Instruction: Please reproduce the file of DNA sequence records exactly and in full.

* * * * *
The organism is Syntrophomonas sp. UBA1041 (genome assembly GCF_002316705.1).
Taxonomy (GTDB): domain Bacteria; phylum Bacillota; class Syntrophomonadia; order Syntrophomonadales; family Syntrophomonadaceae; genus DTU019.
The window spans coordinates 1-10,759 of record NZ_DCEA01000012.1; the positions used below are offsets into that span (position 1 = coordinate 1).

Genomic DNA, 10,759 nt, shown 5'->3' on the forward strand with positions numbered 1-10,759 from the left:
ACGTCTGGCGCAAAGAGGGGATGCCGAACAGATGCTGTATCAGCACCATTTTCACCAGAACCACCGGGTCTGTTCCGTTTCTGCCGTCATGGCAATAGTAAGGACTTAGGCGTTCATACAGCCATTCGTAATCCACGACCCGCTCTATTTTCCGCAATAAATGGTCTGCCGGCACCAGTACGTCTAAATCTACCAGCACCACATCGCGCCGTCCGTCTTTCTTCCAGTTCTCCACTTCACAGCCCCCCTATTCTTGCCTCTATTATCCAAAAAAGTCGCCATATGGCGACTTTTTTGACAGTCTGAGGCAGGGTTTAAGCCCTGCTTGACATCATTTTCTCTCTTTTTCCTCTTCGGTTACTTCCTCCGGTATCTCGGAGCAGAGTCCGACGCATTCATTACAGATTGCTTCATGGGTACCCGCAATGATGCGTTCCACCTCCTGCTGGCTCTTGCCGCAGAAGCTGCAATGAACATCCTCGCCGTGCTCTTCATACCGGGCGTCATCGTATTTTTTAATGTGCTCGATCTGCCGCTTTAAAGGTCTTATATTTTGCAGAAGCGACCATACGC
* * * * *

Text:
The organism is Syntrophomonas sp. UBA1041 (genome assembly GCF_002316705.1).
Taxonomy (GTDB): domain Bacteria; phylum Bacillota; class Syntrophomonadia; order Syntrophomonadales; family Syntrophomonadaceae; genus DTU019.
The window spans coordinates 1-10,759 of record NZ_DCEA01000012.1; the positions used below are offsets into that span (position 1 = coordinate 1).

Genomic DNA, 10,759 nt, shown 5'->3' on the forward strand with positions numbered 1-10,759 from the left:
ACGTCTGGCGCAAAGAGGGGATGCCGAACAGATGCTGTATCAGCACCATTTTCACCAGAACCACCGGGTCTGTTCCGTTTCTGCCGTCATGGCAATAGTAAGGACTTAGGCGTTCATACAGCCATTCGTAATCCACGACCCGCTCTATTTTCCGCAATAAATGGTCTGCCGGCACCAGTACGTCTAAATCTACCAGCACCACATCGCGCCGTCCGTCTTTCTTCCAGTTCTCCACTTCACAGCCCCCCTATTCTTGCCTCTATTATCCAAAAAAGTCGCCATATGGCGACTTTTTTGACAGTCTGAGGCAGGGTTTAAGCCCTGCTTGACATCATTTTCTCTCTTTTTCCTCTTCGGTTACTTCCTCCGGTATCTCGGAGCAGAGTCCGACGCATTCATTACAGATTGCTTCATGGGTACCCGCAATGATGCGTTCCACCTCCTGCTGGCTCTTGCCGCAGAAGCTGCAATGAACATCCTCGCCGTGCTCTTCATACCGGGCGTCATCGTATTTTTTAATGTGCTCGATCTGCCGCTTTAAAGGTCTTATATTTTGCAGAAGCGACCATACGC